Not I am not all in with pain. But I mean I do not think we have to feel pain all the time. We don’t have to let pain dictate our lives. Its okay to put pain in a box for a period of time, so long as we don’t just leave it there unexamined. And I don’t think we need to feel all the pain inside our Pandora’s boxes all at once. That would be, for most of us, overwhelming. We don’t have to throw the box completely open; we can exercise some control and let a little out at a time. Experience it, work to understand it, figure out how this pain influences our lives, and learn more about who we are. Be curious about it. This is what I consider healthy, constructive of dosing our pain.
I have over the years, opened myself up to some of the pain about growing up in a home with a person who had alcoholism. It was uncomfortable. I have learned that I need to examine this pain when I am not distracted by other things. And I have learned that some of my initial reactions to pain that I feel or pain that I see in those I care about is to be the hero, to try to fix the situation, and/or to stand up for those in need, because it is what I tried to do in my own family as the oldest child. Knowing this about myself, I make every effort to respond mindfully when I am in pain, or someone I care about is in pain, and then be curious. Not immediately react with my old strategies, but figure out what the teaching is in this situation. To not immediately try to get rid of the pain in myself or others, but to consider what the path ahead might be, if I take time to listen, to feel, to explore, and if another person is involved to consider their experience of the situation, how they want to proceed, and collectively, collaboratively move forward together.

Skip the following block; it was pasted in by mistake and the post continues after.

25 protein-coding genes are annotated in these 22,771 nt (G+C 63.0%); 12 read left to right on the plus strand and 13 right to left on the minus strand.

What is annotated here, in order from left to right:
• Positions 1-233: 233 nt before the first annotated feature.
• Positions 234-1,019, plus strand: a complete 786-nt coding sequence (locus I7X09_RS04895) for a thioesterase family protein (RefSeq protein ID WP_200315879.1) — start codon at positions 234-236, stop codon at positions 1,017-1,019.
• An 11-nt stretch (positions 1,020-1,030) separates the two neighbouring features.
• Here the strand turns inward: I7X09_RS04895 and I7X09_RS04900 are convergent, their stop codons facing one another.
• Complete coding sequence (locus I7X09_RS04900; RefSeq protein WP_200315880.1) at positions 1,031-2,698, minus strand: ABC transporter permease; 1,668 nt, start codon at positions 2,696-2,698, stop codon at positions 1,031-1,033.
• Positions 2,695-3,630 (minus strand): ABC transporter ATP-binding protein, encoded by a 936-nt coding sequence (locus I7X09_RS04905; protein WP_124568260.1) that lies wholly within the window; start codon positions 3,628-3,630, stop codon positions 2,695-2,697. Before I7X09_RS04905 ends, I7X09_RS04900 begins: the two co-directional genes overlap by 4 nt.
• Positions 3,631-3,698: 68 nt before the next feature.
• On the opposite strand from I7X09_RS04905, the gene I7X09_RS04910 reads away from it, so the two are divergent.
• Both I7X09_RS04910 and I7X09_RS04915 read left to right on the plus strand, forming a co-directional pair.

How can you be open and curious about old or new pain, or pain hidden away in your shadow? Perhaps you might practice a little meditation like we did today when pain happens or when you are curious how what is in your box in your shadow. Grounding yourself, so you don’t react with old strategies, perhaps you might consider being open to new ways to deal with pain or perhaps you might begin to think of pain as a signal, a sign to pay attention to something, rather than a reason to always react to something—in most cases it is not like you are getting burned from a hot pan and need to pull you hand away. Fully experiencing life, especially the painful parts, is not easy. I really do know that. But you have a choice about how you will respond when you experience pain or when that old pain inside rises up. Stop, breathe, and give yourself the time you need to consider what choices might help you better understand yourself.